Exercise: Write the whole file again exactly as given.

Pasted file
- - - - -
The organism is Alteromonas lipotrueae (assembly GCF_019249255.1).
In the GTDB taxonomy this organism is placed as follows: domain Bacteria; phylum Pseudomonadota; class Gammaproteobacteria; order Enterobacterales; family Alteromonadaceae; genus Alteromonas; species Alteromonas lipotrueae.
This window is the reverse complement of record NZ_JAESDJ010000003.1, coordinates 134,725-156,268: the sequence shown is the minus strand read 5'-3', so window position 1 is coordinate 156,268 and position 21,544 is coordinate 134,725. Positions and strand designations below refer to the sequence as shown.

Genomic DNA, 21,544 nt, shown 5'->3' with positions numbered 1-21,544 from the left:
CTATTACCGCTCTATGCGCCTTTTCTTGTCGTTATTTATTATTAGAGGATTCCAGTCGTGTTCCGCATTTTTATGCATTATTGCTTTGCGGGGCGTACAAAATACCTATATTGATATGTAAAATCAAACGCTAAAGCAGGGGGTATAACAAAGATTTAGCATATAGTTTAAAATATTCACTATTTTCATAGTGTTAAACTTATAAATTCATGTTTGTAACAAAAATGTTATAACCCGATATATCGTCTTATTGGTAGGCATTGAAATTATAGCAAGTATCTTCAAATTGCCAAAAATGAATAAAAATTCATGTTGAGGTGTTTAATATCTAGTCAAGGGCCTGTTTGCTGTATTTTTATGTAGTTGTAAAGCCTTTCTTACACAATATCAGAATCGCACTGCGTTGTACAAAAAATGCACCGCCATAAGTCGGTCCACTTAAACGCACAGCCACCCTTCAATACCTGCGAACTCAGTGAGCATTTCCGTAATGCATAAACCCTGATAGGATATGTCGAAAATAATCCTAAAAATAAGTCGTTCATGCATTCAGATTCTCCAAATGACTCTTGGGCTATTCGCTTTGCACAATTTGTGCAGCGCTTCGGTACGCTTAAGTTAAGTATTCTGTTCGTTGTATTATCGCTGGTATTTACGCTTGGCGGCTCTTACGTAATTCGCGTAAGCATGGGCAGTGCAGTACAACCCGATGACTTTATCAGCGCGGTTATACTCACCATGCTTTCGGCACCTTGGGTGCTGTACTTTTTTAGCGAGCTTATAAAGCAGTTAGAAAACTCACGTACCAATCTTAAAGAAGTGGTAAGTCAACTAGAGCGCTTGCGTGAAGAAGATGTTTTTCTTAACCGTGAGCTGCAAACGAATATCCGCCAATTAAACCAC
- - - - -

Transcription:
The organism is Alteromonas lipotrueae (assembly GCF_019249255.1).
In the GTDB taxonomy this organism is placed as follows: domain Bacteria; phylum Pseudomonadota; class Gammaproteobacteria; order Enterobacterales; family Alteromonadaceae; genus Alteromonas; species Alteromonas lipotrueae.
This window is the reverse complement of record NZ_JAESDJ010000003.1, coordinates 134,725-156,268: the sequence shown is the minus strand read 5'-3', so window position 1 is coordinate 156,268 and position 21,544 is coordinate 134,725. Positions and strand designations below refer to the sequence as shown.

Genomic DNA, 21,544 nt, shown 5'->3' with positions numbered 1-21,544 from the left:
CTATTACCGCTCTATGCGCCTTTTCTTGTCGTTATTTATTATTAGAGGATTCCAGTCGTGTTCCGCATTTTTATGCATTATTGCTTTGCGGGGCGTACAAAATACCTATATTGATATGTAAAATCAAACGCTAAAGCAGGGGGTATAACAAAGATTTAGCATATAGTTTAAAATATTCACTATTTTCATAGTGTTAAACTTATAAATTCATGTTTGTAACAAAAATGTTATAACCCGATATATCGTCTTATTGGTAGGCATTGAAATTATAGCAAGTATCTTCAAATTGCCAAAAATGAATAAAAATTCATGTTGAGGTGTTTAATATCTAGTCAAGGGCCTGTTTGCTGTATTTTTATGTAGTTGTAAAGCCTTTCTTACACAATATCAGAATCGCACTGCGTTGTACAAAAAATGCACCGCCATAAGTCGGTCCACTTAAACGCACAGCCACCCTTCAATACCTGCGAACTCAGTGAGCATTTCCGTAATGCATAAACCCTGATAGGATATGTCGAAAATAATCCTAAAAATAAGTCGTTCATGCATTCAGATTCTCCAAATGACTCTTGGGCTATTCGCTTTGCACAATTTGTGCAGCGCTTCGGTACGCTTAAGTTAAGTATTCTGTTCGTTGTATTATCGCTGGTATTTACGCTTGGCGGCTCTTACGTAATTCGCGTAAGCATGGGCAGTGCAGTACAACCCGATGACTTTATCAGCGCGGTTATACTCACCATGCTTTCGGCACCTTGGGTGCTGTACTTTTTTAGCGAGCTTATAAAGCAGTTAGAAAACTCACGTACCAATCTTAAAGAAGTGGTAAGTCAACTAGAGCGCTTGCGTGAAGAAGATGTTTTTCTTAACCGTGAGCTGCAAACGAATATCCGCCAATTAAACCAC